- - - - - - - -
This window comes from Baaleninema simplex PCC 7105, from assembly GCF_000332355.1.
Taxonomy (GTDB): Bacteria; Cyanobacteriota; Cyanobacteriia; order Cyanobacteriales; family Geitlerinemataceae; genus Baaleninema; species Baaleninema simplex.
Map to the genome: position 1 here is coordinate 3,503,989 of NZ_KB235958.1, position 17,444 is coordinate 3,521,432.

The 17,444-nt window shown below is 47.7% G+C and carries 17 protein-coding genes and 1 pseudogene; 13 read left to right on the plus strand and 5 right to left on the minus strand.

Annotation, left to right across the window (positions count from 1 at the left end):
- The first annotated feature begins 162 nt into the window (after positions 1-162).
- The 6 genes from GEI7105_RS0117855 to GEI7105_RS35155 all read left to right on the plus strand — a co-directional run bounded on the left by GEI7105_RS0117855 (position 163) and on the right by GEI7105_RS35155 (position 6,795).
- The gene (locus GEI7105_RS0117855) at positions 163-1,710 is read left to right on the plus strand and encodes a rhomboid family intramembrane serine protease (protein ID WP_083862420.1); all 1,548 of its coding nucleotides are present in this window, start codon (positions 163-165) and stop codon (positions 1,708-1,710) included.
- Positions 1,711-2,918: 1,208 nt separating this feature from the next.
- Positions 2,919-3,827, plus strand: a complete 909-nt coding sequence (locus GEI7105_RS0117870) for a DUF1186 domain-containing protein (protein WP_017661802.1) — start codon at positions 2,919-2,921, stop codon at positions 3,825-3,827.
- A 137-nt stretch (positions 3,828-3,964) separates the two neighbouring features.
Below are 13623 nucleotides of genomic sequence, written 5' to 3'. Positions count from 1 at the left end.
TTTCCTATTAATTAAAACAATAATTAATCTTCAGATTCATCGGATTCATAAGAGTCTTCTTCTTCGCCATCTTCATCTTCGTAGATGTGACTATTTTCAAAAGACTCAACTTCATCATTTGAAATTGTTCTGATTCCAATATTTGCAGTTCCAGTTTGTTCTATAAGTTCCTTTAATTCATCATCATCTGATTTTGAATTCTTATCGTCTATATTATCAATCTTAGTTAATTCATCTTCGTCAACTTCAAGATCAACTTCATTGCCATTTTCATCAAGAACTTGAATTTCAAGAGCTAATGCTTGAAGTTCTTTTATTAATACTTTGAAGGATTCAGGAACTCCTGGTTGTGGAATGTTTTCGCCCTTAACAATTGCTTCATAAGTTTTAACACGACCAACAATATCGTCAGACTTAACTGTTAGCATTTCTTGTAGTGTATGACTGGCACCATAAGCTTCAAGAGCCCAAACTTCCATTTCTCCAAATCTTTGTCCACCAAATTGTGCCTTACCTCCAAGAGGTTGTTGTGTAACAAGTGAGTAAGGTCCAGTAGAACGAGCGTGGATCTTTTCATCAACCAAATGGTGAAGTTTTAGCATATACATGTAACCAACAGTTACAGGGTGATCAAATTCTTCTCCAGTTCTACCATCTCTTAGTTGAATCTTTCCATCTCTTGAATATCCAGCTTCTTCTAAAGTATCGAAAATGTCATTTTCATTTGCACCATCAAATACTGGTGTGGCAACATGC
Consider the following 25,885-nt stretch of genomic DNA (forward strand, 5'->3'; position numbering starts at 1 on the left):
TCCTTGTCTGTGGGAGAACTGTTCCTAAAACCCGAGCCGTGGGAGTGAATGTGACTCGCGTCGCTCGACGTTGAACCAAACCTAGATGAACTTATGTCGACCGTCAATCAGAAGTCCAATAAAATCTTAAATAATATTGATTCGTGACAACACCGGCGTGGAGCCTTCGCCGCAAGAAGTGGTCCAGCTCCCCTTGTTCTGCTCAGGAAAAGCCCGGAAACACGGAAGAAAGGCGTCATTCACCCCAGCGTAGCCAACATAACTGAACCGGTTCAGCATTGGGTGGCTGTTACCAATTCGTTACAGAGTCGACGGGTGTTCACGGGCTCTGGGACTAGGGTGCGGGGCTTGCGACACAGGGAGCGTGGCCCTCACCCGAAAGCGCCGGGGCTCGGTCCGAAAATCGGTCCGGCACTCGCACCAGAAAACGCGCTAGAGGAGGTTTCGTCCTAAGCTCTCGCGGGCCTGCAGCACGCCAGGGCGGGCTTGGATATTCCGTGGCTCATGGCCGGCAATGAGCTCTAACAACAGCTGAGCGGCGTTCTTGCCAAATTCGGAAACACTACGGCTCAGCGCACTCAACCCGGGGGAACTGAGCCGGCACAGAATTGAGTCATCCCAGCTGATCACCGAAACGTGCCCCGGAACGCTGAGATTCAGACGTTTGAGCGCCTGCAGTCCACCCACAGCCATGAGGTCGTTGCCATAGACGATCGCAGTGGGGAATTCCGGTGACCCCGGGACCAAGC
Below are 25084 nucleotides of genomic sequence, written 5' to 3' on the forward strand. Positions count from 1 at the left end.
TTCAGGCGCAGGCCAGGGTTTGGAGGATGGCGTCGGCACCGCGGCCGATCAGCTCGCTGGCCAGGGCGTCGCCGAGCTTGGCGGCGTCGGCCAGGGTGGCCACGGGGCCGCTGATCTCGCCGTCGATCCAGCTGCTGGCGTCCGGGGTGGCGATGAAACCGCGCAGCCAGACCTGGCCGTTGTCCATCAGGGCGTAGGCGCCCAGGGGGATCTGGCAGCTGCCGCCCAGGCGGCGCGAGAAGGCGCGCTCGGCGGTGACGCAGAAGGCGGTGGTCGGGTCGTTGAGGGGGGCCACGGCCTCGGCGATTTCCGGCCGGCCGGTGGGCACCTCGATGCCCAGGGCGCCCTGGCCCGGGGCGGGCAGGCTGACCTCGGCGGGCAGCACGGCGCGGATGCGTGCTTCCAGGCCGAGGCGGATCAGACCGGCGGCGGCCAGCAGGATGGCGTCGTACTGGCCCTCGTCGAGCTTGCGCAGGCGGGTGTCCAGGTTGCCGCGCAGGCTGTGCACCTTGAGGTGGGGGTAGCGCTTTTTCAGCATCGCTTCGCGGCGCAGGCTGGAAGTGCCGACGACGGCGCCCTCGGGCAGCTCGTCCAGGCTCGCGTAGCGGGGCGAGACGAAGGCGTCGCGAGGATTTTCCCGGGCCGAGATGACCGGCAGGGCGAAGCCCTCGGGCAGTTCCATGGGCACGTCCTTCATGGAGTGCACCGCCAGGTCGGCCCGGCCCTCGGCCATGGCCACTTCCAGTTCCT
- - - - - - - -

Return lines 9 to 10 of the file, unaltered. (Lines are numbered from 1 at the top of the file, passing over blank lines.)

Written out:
- Positions 1,711-2,918: 1,208 nt separating this feature from the next.
- Positions 2,919-3,827, plus strand: a complete 909-nt coding sequence (locus GEI7105_RS0117870) for a DUF1186 domain-containing protein (protein WP_017661802.1) — start codon at positions 2,919-2,921, stop codon at positions 3,825-3,827.